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UBS poised to keep Credit Suisse's domestic bank business, drop brand

The Zurich-based lender has set a target of winding down the Credit Suisse brand in the country, people familiar with the matter said

UBS-Credit Suisse

UBS-Credit Suisse


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By Jan-Henrik Förster, Eyk Henning, Myriam Balezou and Marion Halftermeyer

UBS Group AG is poised to decide in favor of keeping Credit Suisse’s domestic bank, ending months of speculation about the future of the business.
The Zurich-based lender has set a target of winding down the Credit Suisse brand in the country, people familiar with the matter said. Executives are preparing for an announcement as soon as the end of this month, the people said, who asked not to be named discussing private details.

UBS has long signaled its preference to subsume its erstwhile local rival’s lucrative domestic business rather than spin it off — but Switzerland’s elections, due in October, had forced executives to downplay their plan. The domestic job cuts likely to ensue would add to controversy already heightened over the market power that UBS now wields in Switzerland.

No decision has formally been taken yet and plans could still change, the people said. A spokesman for UBS declined to comment on the plan. 

Earlier this month UBS announced that it was terminating an agreement with the Swiss government in which the state guaranteed up to $10 billion of losses that could stem from the acquisition of Credit Suisse assets. That step, freeing the bank from ties to public funds, gives UBS more flexibility now in its plan for the domestic unit, one of the people said. It also removes the obligation to report to the government on the management of assets covered by the state backstop. 

In the five months since the takeover was brokered, the government has refrained from taking an explicit stance on what the future of the Swiss unit should be. The financial regulator, Finma, said in March that the application of competition rules was subordinate to the financial stability priorities contained in the takeover. 

“UBS is free to choose its business model within the regulatory framework,” a spokesman for the Swiss government said in response to questions over the integration of Credit Suisse’s domestic bank.

The plan now sets the stage for thousands of potential job cuts in Switzerland, with a large proportion coming in the retail business. UBS is due to release more detailed information around its strategy along with second-quarter results for the combined banks on Aug. 31. 

UBS executives have still sought to keep their options open regarding the domestic unit. UBS has until recently devoted resources to planning for a potential spin-off of the Credit Suisse Swiss business, two of the people said. A divestment, spin-off or IPO of the business could, for instance, deliver an instant return which could be given to shareholders. The business had a roughly a book value of 13 billion Swiss francs ($14.8 billion) based on Credit Suisse’s 2022 annual report.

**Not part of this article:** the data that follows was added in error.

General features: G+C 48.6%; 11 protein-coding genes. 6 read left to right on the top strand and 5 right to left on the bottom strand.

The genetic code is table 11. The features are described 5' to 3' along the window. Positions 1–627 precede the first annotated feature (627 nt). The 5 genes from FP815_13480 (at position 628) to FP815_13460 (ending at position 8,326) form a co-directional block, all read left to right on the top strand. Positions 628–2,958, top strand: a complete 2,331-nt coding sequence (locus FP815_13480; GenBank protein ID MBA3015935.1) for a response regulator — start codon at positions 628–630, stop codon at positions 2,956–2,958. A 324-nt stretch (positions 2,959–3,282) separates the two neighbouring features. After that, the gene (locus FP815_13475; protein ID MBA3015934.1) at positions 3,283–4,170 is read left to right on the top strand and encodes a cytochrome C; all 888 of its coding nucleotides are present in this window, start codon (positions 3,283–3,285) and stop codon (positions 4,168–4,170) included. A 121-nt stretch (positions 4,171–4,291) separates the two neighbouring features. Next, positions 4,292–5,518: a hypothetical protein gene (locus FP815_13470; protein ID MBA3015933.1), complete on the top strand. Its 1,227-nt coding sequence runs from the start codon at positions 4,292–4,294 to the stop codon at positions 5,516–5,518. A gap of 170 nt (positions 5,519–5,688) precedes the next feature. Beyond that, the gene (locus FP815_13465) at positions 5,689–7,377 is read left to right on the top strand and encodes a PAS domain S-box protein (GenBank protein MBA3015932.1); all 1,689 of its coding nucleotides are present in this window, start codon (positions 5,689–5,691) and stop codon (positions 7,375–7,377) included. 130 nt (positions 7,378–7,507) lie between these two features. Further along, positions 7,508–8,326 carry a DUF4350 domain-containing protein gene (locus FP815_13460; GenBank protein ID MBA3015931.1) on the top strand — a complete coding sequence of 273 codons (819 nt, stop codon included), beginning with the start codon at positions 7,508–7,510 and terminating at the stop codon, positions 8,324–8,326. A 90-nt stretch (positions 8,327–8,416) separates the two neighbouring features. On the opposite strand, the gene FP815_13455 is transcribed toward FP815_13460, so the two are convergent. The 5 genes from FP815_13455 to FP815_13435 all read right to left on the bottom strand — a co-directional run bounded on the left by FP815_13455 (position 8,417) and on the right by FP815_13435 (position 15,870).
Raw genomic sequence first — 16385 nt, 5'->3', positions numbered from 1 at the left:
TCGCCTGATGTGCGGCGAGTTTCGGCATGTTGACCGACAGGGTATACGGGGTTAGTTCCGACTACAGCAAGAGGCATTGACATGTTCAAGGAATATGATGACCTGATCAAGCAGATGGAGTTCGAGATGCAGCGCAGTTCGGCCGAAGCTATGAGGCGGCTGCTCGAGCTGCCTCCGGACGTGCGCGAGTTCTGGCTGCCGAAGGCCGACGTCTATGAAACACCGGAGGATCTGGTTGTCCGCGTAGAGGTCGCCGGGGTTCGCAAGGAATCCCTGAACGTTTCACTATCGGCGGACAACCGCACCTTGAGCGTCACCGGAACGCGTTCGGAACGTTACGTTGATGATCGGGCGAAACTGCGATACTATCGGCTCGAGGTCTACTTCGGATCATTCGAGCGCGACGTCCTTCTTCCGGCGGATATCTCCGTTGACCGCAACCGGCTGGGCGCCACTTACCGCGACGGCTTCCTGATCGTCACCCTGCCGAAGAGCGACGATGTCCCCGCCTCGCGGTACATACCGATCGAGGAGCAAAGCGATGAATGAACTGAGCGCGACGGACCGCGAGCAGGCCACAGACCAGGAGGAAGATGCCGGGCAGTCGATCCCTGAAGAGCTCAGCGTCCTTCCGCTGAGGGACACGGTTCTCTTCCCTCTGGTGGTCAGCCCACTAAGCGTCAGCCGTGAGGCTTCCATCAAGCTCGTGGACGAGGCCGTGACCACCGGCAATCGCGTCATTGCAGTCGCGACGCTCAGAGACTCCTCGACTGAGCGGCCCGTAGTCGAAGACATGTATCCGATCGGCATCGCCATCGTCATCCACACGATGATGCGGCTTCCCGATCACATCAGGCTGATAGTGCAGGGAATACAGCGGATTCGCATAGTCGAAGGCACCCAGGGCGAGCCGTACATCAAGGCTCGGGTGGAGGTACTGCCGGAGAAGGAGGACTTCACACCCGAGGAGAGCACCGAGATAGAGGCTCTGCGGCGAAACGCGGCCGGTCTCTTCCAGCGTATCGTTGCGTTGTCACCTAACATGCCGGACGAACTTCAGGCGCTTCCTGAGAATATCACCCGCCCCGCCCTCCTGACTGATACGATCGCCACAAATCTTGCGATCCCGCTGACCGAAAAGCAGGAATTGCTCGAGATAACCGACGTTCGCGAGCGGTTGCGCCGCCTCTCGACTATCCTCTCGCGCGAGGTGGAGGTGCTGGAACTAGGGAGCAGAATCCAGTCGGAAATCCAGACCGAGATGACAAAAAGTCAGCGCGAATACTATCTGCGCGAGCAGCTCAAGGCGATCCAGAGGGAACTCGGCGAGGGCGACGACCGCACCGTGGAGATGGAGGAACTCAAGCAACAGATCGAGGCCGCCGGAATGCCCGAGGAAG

Market Share
UBS vice chairman Lukas Gaehwiler said in April that the Credit Suisse brand would continue to exist in Switzerland for the foreseeable future.

About 30% of the megabank’s combined staff is in Switzerland but it is spread across the domestic businesses as well as employees who are based in the country but work for corporate functions or in wealth and asset management.

Credit Suisse’s Swiss unit had long been a profitable anchor while the rest of the bank lurched from crisis to crisis. It was the only one of Credit Suisse’s four main divisions to make money last year. 

Combined, Credit Suisse and UBS would account for about 35% of domestic deposits, 31% of corporate loans and 26% of mortgages, analysts at Citigroup Inc. including Andrew Coombs wrote in a note. In Switzerland, a combined UBS-Credit Suisse Switzerland would compete with Raiffeisen and ZKB, a cantonal bank, as well as more than 200 other lenders.

Under previous CEO Tidjane Thiam, Credit Suisse had already proposed a partial IPO of the Swiss unit in 2015.

Credit Suisse was the leader in Swiss domestic investment-banking activity in terms of deal value for at least a decade. That points to the role of the bank’s historical predecessor, Schweizerische Kreditanstalt, founded by industrialist and railway pioneer Alfred Escher in 1856 to finance the nation’s industrial expansion. 

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First Published: Aug 23 2023 | 8:29 PM IST

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